Naruto, a seven-year-old crested macaque, snapped a photo with a toothy smile in 2011 using a camera belonging to David Slater.
PETA sought to drop the case entirely, but a USA appeals court made the unusual move of stepping in anyway and issuing a ruling that criticized the group for dropping the case despite having presented itself as the monkey's "next friend", a legal status normally used in court on behalf people unable to represent themselves. After their claim was dismissed, they appealed, but subsequently reached a settlement with Slater in September a year ago. Slater agreed to donate 25 percent of gross revenue from the selling of the monkey selfies to charities advocating for the welfare and protection of the habitat of crested macaques.
"We believe the court's decision discriminates against him, simply because he is not human", said PETA Attorney Jeff Kerr. The judge said the law appeared to reserve that power only for humans.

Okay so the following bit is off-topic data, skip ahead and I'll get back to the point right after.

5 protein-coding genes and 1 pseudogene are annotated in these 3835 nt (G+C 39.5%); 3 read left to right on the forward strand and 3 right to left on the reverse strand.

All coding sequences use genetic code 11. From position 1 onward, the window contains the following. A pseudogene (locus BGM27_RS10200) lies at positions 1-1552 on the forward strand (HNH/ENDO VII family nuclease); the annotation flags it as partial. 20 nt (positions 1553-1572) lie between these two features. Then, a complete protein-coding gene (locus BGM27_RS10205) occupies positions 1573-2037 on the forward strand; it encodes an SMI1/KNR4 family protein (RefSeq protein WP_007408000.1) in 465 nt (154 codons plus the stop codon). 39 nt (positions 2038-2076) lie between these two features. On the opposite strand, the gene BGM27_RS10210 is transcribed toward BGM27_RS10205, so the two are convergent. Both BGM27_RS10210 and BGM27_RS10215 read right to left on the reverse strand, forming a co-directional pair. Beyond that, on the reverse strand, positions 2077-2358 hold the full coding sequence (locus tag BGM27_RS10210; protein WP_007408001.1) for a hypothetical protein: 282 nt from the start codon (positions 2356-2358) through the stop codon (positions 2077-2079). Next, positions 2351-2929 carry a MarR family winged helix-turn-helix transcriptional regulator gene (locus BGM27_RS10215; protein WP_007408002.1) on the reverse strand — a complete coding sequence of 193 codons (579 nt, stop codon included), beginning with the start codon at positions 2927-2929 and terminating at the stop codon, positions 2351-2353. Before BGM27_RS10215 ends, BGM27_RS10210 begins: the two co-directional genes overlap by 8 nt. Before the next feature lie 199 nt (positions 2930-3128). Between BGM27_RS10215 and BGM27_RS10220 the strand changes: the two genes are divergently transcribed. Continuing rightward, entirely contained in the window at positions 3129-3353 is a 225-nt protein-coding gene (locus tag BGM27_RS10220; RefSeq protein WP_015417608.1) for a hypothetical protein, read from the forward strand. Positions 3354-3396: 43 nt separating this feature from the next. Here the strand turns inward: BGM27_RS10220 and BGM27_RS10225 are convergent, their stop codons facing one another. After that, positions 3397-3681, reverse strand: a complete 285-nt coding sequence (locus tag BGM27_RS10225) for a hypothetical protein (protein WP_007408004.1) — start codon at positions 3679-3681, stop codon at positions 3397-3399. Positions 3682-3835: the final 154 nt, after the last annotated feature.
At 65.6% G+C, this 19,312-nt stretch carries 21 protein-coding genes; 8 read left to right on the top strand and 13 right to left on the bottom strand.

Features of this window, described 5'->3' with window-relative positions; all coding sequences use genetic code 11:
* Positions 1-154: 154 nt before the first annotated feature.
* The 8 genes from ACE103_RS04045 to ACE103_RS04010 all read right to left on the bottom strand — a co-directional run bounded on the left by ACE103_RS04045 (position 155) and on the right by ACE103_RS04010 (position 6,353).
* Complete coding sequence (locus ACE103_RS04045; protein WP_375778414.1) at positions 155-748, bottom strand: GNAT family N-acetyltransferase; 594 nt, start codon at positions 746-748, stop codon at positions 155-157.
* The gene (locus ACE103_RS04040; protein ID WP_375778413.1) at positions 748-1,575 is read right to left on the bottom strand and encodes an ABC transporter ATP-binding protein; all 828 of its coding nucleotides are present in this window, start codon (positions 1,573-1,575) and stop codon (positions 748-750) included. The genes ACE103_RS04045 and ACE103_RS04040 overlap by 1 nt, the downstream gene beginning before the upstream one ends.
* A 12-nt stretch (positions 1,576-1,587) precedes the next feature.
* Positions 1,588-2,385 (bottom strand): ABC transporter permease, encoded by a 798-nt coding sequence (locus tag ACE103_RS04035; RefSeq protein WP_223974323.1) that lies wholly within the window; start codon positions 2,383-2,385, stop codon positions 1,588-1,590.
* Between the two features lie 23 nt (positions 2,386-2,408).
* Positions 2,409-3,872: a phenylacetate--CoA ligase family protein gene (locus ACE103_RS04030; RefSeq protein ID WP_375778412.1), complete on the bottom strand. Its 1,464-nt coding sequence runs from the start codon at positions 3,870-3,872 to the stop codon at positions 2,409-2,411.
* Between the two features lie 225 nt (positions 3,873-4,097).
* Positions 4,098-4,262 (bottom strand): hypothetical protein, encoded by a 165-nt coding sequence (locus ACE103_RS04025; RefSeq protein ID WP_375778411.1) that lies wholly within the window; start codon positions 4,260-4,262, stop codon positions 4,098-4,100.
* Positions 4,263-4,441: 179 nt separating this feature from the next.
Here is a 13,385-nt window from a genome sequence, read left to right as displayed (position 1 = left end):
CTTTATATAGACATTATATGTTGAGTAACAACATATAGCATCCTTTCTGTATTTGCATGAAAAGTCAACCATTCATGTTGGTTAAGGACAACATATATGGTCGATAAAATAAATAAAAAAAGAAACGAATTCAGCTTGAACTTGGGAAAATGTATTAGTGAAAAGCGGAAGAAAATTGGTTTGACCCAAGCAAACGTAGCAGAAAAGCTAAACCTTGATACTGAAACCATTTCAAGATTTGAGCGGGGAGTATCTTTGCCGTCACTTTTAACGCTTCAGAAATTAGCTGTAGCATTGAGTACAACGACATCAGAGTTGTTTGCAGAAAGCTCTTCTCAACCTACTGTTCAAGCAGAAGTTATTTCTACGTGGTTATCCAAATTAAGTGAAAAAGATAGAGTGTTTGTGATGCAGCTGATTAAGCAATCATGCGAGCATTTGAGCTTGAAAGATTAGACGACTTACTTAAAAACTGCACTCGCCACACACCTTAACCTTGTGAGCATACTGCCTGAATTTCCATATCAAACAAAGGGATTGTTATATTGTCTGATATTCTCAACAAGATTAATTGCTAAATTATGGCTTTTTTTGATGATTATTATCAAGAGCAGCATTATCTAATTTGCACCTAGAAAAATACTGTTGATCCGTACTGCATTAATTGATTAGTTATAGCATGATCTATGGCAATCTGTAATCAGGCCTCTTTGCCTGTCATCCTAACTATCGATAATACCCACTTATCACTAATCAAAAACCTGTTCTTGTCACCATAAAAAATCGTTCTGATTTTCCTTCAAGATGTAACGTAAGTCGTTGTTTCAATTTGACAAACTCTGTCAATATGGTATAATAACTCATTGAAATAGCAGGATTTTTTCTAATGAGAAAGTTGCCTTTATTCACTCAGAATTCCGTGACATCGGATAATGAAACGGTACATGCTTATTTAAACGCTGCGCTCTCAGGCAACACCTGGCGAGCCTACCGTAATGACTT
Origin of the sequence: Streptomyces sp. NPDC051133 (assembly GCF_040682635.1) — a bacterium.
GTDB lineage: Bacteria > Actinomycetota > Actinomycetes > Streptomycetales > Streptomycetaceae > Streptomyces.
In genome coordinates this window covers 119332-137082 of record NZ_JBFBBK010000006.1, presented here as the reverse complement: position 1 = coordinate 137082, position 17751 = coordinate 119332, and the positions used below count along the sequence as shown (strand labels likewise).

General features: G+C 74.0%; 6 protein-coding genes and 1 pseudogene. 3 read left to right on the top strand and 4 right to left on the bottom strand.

In a separate opinion on the long-running case, 9th Circuit Judge N. Randy Smith called PETA's lawsuit "frivolous" and said he would have dismissed the case on other grounds.
They asked the 9th Circuit to dismiss the case and throw out Orrick's decision. Slater has argued that, as the intellect behind the photos, he is the copyright owner since he set up the camera so that such a photo could be produced if a monkey approached it a pressed the button.
During oral arguments in the case, the ninth circuit judges focused on the withdrawal from the case of Naruto's "next friend", Dr Antje Engelhardt, who was said to have had a "significant relationship" with Naruto. "Were he capable of recognizing this abandonment, we wonder whether Naruto might initiate a breach of confidential relationship against his (former) next friend, PETA, for its failure to pursue his interests before its own".
Smith adds that PETA also used Naruto as a "pawn to be manipulated on a chessboard larger than his own case".
"I can now, hopefully, relax a little and enjoy what I love - being with wildlife", Slater said.
In a statement released Monday, PETA applauded the 9th Circuit's reluctant recognition that, because of a precedent involving whales in the 9th Circuit, animals still had constitutional standing to bring a claim in federal court, just not under the Copyright Act, which gives animals no right to sue.
PETA appealed that ruling to the 9th Circuit.